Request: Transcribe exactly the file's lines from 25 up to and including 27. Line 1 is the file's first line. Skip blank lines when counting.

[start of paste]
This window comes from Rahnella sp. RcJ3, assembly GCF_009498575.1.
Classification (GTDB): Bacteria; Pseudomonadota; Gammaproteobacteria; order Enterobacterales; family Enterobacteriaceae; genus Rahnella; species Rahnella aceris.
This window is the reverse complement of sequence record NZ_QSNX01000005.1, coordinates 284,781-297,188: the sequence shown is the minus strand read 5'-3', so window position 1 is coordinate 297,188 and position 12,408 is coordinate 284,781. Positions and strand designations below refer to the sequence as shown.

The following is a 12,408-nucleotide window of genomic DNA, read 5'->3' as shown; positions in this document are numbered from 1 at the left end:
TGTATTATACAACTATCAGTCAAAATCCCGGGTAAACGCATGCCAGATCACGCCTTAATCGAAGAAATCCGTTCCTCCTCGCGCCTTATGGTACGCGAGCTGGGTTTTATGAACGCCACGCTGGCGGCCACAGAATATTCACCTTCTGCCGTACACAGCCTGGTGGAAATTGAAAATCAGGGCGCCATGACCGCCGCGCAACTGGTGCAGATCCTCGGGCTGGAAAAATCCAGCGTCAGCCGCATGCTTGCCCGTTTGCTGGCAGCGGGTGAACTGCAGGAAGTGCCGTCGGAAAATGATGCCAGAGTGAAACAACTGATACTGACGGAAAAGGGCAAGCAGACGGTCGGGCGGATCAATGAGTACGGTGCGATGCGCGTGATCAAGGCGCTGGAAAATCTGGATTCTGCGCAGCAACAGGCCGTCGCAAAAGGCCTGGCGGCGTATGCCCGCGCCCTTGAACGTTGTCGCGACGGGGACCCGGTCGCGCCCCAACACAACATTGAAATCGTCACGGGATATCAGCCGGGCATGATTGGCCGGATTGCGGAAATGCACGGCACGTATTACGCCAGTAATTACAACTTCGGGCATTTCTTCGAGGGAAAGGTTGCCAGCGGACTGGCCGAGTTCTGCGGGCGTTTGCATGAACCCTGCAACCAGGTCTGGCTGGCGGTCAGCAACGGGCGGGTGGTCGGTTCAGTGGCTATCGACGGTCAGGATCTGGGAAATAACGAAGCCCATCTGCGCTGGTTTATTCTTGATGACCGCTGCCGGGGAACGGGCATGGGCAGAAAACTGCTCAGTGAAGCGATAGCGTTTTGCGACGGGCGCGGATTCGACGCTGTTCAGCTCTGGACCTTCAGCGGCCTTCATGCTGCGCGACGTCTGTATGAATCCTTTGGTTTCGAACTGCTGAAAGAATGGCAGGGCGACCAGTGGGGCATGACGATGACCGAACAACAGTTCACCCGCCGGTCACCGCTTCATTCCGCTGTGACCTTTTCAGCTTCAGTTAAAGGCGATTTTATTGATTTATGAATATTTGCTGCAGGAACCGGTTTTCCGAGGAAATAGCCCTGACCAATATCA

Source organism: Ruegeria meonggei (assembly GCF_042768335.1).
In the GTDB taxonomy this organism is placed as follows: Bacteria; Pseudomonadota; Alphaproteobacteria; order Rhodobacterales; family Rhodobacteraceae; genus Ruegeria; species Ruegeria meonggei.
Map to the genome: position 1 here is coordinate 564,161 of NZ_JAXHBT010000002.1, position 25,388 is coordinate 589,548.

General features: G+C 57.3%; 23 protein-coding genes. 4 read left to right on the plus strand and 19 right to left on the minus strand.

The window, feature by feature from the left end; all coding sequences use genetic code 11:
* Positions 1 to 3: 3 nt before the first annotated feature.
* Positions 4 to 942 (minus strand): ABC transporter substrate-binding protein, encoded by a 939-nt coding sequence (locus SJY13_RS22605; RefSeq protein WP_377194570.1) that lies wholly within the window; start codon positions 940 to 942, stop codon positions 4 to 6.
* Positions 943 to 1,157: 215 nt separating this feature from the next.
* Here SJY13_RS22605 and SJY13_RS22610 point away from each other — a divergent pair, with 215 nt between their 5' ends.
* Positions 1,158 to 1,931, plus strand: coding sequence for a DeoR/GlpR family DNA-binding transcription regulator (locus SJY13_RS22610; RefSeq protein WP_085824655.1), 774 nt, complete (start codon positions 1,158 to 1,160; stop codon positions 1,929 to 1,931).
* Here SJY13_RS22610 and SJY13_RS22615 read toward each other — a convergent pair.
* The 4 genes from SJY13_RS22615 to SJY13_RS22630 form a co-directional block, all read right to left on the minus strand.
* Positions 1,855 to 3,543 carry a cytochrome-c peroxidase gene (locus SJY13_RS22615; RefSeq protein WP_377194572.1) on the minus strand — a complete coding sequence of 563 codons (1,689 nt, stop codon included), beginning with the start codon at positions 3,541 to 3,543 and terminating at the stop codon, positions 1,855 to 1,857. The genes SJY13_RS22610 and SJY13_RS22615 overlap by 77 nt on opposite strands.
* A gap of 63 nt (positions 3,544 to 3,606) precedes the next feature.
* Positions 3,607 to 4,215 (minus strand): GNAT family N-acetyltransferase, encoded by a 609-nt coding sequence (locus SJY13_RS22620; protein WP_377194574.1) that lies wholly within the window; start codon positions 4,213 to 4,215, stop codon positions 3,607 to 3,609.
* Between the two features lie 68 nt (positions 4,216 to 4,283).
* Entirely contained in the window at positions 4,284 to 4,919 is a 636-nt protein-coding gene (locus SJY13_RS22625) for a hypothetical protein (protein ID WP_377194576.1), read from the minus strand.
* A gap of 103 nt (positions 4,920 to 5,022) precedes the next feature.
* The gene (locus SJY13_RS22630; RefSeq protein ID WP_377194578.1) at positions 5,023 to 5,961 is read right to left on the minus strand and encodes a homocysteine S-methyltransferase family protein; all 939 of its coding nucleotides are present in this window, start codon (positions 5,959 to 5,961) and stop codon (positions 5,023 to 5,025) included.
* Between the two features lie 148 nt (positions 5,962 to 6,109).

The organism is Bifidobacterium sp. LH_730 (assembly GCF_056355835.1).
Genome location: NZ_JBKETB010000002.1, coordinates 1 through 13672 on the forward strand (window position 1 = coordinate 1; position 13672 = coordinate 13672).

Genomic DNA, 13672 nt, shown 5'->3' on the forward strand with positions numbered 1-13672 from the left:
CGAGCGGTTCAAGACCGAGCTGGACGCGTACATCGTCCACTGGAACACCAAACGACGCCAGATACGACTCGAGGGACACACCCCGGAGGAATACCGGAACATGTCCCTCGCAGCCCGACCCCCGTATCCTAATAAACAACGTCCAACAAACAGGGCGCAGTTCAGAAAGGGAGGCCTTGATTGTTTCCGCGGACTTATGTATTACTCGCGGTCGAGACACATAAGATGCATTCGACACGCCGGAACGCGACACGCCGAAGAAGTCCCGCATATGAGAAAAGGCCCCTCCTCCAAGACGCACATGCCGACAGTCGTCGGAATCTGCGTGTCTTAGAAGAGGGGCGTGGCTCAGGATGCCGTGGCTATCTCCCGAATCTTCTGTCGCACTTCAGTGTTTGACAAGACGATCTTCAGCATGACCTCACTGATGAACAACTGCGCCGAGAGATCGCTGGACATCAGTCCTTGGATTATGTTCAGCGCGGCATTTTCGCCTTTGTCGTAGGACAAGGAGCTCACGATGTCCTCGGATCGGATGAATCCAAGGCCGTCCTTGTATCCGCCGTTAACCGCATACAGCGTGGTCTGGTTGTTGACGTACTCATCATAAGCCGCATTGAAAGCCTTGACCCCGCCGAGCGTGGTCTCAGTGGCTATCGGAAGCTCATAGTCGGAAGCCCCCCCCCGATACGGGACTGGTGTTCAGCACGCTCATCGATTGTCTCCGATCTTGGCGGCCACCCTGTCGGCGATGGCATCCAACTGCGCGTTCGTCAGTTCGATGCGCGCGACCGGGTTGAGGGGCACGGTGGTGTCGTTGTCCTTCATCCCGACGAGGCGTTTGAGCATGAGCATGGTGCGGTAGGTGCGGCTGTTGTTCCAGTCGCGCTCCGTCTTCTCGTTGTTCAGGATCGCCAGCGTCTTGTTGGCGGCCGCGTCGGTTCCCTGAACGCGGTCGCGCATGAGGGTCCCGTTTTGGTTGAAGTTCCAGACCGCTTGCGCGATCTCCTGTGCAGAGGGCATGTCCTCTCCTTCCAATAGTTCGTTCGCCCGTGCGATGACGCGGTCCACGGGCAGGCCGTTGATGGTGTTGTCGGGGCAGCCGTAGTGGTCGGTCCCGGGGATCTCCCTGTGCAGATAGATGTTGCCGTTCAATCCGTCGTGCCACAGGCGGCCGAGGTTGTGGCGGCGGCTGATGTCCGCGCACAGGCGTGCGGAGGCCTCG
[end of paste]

* Between the two features lie 148 nt (positions 5,962 to 6,109).

The organism is Bifidobacterium sp. LH_730 (assembly GCF_056355835.1).
Genome location: NZ_JBKETB010000002.1, coordinates 1 through 13672 on the forward strand (window position 1 = coordinate 1; position 13672 = coordinate 13672).